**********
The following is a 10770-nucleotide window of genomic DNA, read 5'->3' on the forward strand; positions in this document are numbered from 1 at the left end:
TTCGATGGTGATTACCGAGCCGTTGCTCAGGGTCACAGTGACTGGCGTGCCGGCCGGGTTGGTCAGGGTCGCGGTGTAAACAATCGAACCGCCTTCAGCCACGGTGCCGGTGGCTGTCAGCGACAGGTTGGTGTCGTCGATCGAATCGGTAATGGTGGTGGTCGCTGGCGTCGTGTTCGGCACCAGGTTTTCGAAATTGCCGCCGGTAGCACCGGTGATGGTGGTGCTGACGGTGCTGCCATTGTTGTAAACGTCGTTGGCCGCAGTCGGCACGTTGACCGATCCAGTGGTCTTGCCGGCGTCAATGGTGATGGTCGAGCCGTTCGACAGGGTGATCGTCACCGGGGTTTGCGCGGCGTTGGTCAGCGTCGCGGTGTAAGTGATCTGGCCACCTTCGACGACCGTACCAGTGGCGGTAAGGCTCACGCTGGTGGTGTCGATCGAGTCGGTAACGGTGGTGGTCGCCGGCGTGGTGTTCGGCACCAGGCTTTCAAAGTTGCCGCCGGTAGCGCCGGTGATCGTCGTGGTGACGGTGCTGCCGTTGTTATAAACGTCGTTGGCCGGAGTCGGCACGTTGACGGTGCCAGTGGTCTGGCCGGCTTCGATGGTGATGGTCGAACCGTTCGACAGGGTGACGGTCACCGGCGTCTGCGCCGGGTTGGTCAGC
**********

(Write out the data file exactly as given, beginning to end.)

The following is a 10770-nucleotide window of genomic DNA, read 5'->3' on the forward strand; positions in this document are numbered from 1 at the left end:
TTCGATGGTGATTACCGAGCCGTTGCTCAGGGTCACAGTGACTGGCGTGCCGGCCGGGTTGGTCAGGGTCGCGGTGTAAACAATCGAACCGCCTTCAGCCACGGTGCCGGTGGCTGTCAGCGACAGGTTGGTGTCGTCGATCGAATCGGTAATGGTGGTGGTCGCTGGCGTCGTGTTCGGCACCAGGTTTTCGAAATTGCCGCCGGTAGCACCGGTGATGGTGGTGCTGACGGTGCTGCCATTGTTGTAAACGTCGTTGGCCGCAGTCGGCACGTTGACCGATCCAGTGGTCTTGCCGGCGTCAATGGTGATGGTCGAGCCGTTCGACAGGGTGATCGTCACCGGGGTTTGCGCGGCGTTGGTCAGCGTCGCGGTGTAAGTGATCTGGCCACCTTCGACGACCGTACCAGTGGCGGTAAGGCTCACGCTGGTGGTGTCGATCGAGTCGGTAACGGTGGTGGTCGCCGGCGTGGTGTTCGGCACCAGGCTTTCAAAGTTGCCGCCGGTAGCGCCGGTGATCGTCGTGGTGACGGTGCTGCCGTTGTTATAAACGTCGTTGGCCGGAGTCGGCACGTTGACGGTGCCAGTGGTCTGGCCGGCTTCGATGGTGATGGTCGAACCGTTCGACAGGGTGACGGTCACCGGCGTCTGCGCCGGGTTGGTCAGC